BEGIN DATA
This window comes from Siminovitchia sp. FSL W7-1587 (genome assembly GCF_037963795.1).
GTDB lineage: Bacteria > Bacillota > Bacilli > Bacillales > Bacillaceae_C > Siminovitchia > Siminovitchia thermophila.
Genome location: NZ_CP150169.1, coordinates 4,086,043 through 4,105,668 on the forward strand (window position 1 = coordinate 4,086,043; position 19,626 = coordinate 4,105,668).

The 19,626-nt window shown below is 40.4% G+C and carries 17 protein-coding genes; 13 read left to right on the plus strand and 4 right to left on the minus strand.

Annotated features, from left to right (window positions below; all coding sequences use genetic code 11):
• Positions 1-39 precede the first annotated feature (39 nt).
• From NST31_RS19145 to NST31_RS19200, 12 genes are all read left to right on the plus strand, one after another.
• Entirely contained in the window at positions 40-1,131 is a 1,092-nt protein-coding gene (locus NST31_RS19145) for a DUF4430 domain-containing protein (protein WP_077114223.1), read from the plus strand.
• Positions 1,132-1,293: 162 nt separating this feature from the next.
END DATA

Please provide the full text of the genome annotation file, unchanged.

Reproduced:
This window comes from Siminovitchia sp. FSL W7-1587 (genome assembly GCF_037963795.1).
GTDB lineage: Bacteria > Bacillota > Bacilli > Bacillales > Bacillaceae_C > Siminovitchia > Siminovitchia thermophila.
Genome location: NZ_CP150169.1, coordinates 4,086,043 through 4,105,668 on the forward strand (window position 1 = coordinate 4,086,043; position 19,626 = coordinate 4,105,668).

The 19,626-nt window shown below is 40.4% G+C and carries 17 protein-coding genes; 13 read left to right on the plus strand and 4 right to left on the minus strand.

Annotated features, from left to right (window positions below; all coding sequences use genetic code 11):
• Positions 1-39 precede the first annotated feature (39 nt).
• From NST31_RS19145 to NST31_RS19200, 12 genes are all read left to right on the plus strand, one after another.
• Entirely contained in the window at positions 40-1,131 is a 1,092-nt protein-coding gene (locus NST31_RS19145) for a DUF4430 domain-containing protein (protein WP_077114223.1), read from the plus strand.
• Positions 1,132-1,293: 162 nt separating this feature from the next.